So. Obviously last night was a great night for Democrats. I'm particularly pleased to see that Richard Pombo
of California—the chair of the House Resources Committee who enjoyed: drilling in ANWR, auctioning off national parks, gutting the Endangered Species Act, weakening protections for fisheries, and handing over public lands to private owners—has been voted out
. Environmental groups have been trying to get him ousted for years, but the DCCC's preferred candidate lost
in the primary, his district is mostly comprised of conservative ranchers and farmers, and I'd be curious to know the story behind his defeat.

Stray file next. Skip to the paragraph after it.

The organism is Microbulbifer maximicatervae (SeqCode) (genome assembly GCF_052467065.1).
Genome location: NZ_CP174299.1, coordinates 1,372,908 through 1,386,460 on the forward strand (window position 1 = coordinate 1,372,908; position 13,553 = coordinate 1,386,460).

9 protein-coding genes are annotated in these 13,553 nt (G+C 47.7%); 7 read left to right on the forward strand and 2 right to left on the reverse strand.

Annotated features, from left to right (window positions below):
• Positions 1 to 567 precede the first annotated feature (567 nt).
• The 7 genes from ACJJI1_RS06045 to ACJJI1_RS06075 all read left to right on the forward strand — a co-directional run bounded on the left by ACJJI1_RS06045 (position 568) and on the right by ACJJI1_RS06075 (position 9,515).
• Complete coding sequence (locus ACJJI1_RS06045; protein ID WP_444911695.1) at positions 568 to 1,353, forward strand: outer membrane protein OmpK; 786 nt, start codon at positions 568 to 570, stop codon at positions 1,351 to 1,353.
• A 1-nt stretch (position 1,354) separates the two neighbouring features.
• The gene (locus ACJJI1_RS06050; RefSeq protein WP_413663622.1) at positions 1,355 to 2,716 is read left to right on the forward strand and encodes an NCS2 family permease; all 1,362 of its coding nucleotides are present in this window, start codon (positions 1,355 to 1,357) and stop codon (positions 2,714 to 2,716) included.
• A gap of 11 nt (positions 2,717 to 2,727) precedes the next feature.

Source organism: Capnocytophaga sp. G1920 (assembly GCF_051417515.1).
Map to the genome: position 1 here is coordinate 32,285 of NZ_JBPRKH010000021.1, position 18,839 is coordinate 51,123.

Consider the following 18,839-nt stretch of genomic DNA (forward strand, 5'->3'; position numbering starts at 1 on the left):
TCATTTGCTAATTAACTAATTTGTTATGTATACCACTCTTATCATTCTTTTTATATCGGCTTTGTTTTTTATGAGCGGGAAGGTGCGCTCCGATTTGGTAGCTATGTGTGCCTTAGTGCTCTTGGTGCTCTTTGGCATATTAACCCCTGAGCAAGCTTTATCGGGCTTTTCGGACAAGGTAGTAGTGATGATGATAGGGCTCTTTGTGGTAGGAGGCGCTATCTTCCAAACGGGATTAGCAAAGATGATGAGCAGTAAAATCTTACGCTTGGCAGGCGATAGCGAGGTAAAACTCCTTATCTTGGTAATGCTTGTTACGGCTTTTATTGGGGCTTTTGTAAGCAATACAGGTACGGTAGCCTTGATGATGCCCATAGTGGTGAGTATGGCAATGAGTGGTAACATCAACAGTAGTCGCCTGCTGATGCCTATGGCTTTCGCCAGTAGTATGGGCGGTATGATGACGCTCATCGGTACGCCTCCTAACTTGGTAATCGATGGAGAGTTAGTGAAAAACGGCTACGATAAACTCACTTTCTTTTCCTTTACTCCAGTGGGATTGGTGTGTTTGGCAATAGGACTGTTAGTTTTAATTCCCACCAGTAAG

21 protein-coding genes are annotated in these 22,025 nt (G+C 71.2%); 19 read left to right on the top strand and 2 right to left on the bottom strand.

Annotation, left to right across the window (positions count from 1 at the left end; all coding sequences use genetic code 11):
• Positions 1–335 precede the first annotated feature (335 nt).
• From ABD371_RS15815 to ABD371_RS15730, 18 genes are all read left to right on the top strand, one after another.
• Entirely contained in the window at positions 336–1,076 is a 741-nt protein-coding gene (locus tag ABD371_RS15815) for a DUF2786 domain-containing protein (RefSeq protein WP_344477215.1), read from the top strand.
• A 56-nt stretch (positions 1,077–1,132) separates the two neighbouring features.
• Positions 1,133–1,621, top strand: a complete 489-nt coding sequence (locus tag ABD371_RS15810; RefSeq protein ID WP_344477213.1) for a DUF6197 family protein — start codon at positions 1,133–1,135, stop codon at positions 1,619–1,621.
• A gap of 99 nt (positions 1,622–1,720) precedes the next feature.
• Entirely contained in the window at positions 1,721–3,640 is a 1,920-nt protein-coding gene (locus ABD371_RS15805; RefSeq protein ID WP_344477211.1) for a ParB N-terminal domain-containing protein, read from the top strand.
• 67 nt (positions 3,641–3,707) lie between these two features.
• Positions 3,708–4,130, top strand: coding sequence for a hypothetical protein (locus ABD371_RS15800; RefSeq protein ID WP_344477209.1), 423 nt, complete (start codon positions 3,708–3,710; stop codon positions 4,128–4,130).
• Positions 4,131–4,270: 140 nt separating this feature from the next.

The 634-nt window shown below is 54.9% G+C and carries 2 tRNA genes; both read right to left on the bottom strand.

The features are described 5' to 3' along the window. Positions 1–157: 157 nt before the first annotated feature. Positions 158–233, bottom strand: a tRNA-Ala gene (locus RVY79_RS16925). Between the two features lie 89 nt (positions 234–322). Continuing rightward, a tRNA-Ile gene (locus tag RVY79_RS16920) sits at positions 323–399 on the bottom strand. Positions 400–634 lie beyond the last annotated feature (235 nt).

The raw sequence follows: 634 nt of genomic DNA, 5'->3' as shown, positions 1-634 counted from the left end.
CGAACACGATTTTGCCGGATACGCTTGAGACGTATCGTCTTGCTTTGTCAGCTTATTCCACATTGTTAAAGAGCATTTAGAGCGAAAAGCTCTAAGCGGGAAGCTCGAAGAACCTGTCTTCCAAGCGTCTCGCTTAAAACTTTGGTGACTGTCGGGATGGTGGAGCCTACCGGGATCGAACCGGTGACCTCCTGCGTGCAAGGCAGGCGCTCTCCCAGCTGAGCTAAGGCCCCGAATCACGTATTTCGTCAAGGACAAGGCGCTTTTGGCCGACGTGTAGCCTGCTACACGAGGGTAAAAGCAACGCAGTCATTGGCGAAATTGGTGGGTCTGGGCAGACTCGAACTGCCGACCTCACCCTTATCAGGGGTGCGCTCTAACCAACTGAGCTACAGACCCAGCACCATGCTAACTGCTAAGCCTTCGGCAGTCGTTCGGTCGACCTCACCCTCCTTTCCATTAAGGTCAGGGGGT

Anyway, the Democrats have the House now. It's, naturally, a thin margin of victory. It does seem that the realignment of the Northeast—the last few "moderate" Republicans giving up their seats for Democrats—has basically left the two parties with near parity in Congress. Presumably the GOP has a not-unreasonable shot at winning back the House at some
point in the near future. I wonder if that fact will scare Democrats away from running the chamber the way DeLay and Hastert did—consigning the minority party to utter irrelevance—or if the knowledge that House majorities are fragile will end the era of parliamentary rule.
Part of me agrees that Democrats won't get much accomplished unless they're as ruthless
as DeLay was, although the case for putting an end to some of DeLay's nastier, sleazier, and more undemocratic tactics
in the House seems much stronger.